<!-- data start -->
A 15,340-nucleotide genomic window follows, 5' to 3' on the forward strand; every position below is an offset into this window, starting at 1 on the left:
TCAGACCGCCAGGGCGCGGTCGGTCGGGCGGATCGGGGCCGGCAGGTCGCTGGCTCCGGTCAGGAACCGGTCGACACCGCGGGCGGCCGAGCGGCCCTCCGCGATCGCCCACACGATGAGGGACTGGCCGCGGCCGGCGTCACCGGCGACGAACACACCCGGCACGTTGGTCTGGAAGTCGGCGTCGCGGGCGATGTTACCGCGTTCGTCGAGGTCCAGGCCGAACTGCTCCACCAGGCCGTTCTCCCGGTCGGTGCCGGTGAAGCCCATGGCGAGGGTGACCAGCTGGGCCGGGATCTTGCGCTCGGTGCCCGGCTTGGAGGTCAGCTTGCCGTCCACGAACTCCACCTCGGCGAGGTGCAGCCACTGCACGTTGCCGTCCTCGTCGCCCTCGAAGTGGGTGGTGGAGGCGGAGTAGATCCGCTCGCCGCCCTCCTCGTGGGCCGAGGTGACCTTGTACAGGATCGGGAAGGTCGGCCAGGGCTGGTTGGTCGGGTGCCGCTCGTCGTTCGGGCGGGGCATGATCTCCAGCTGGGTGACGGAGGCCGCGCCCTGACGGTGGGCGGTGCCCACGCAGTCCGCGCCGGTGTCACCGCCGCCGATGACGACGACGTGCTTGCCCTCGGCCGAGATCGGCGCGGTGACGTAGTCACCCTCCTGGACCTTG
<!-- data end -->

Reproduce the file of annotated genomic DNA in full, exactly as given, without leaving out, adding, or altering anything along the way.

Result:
A 15,340-nucleotide genomic window follows, 5' to 3' on the forward strand; every position below is an offset into this window, starting at 1 on the left:
TCAGACCGCCAGGGCGCGGTCGGTCGGGCGGATCGGGGCCGGCAGGTCGCTGGCTCCGGTCAGGAACCGGTCGACACCGCGGGCGGCCGAGCGGCCCTCCGCGATCGCCCACACGATGAGGGACTGGCCGCGGCCGGCGTCACCGGCGACGAACACACCCGGCACGTTGGTCTGGAAGTCGGCGTCGCGGGCGATGTTACCGCGTTCGTCGAGGTCCAGGCCGAACTGCTCCACCAGGCCGTTCTCCCGGTCGGTGCCGGTGAAGCCCATGGCGAGGGTGACCAGCTGGGCCGGGATCTTGCGCTCGGTGCCCGGCTTGGAGGTCAGCTTGCCGTCCACGAACTCCACCTCGGCGAGGTGCAGCCACTGCACGTTGCCGTCCTCGTCGCCCTCGAAGTGGGTGGTGGAGGCGGAGTAGATCCGCTCGCCGCCCTCCTCGTGGGCCGAGGTGACCTTGTACAGGATCGGGAAGGTCGGCCAGGGCTGGTTGGTCGGGTGCCGCTCGTCGTTCGGGCGGGGCATGATCTCCAGCTGGGTGACGGAGGCCGCGCCCTGACGGTGGGCGGTGCCCACGCAGTCCGCGCCGGTGTCACCGCCGCCGATGACGACGACGTGCTTGCCCTCGGCCGAGATCGGCGCGGTGACGTAGTCACCCTCCTGGACCTTG